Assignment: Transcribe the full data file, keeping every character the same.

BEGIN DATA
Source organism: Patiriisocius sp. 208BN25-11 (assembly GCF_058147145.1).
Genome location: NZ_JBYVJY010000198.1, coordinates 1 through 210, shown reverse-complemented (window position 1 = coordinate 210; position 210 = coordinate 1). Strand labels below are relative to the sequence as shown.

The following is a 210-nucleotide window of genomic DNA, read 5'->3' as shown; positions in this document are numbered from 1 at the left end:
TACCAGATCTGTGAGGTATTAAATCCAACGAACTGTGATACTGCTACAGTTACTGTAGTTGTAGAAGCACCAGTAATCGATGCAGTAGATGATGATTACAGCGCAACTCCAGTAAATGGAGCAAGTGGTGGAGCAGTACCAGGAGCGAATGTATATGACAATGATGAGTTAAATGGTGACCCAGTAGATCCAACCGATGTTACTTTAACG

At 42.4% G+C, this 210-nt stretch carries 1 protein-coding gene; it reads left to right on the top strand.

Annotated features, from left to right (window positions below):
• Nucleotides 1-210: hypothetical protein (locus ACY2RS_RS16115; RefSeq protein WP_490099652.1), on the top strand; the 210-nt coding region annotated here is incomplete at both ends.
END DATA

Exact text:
Source organism: Patiriisocius sp. 208BN25-11 (assembly GCF_058147145.1).
Genome location: NZ_JBYVJY010000198.1, coordinates 1 through 210, shown reverse-complemented (window position 1 = coordinate 210; position 210 = coordinate 1). Strand labels below are relative to the sequence as shown.

The following is a 210-nucleotide window of genomic DNA, read 5'->3' as shown; positions in this document are numbered from 1 at the left end:
TACCAGATCTGTGAGGTATTAAATCCAACGAACTGTGATACTGCTACAGTTACTGTAGTTGTAGAAGCACCAGTAATCGATGCAGTAGATGATGATTACAGCGCAACTCCAGTAAATGGAGCAAGTGGTGGAGCAGTACCAGGAGCGAATGTATATGACAATGATGAGTTAAATGGTGACCCAGTAGATCCAACCGATGTTACTTTAACG

At 42.4% G+C, this 210-nt stretch carries 1 protein-coding gene; it reads left to right on the top strand.

Annotated features, from left to right (window positions below):
• Nucleotides 1-210: hypothetical protein (locus ACY2RS_RS16115; RefSeq protein WP_490099652.1), on the top strand; the 210-nt coding region annotated here is incomplete at both ends.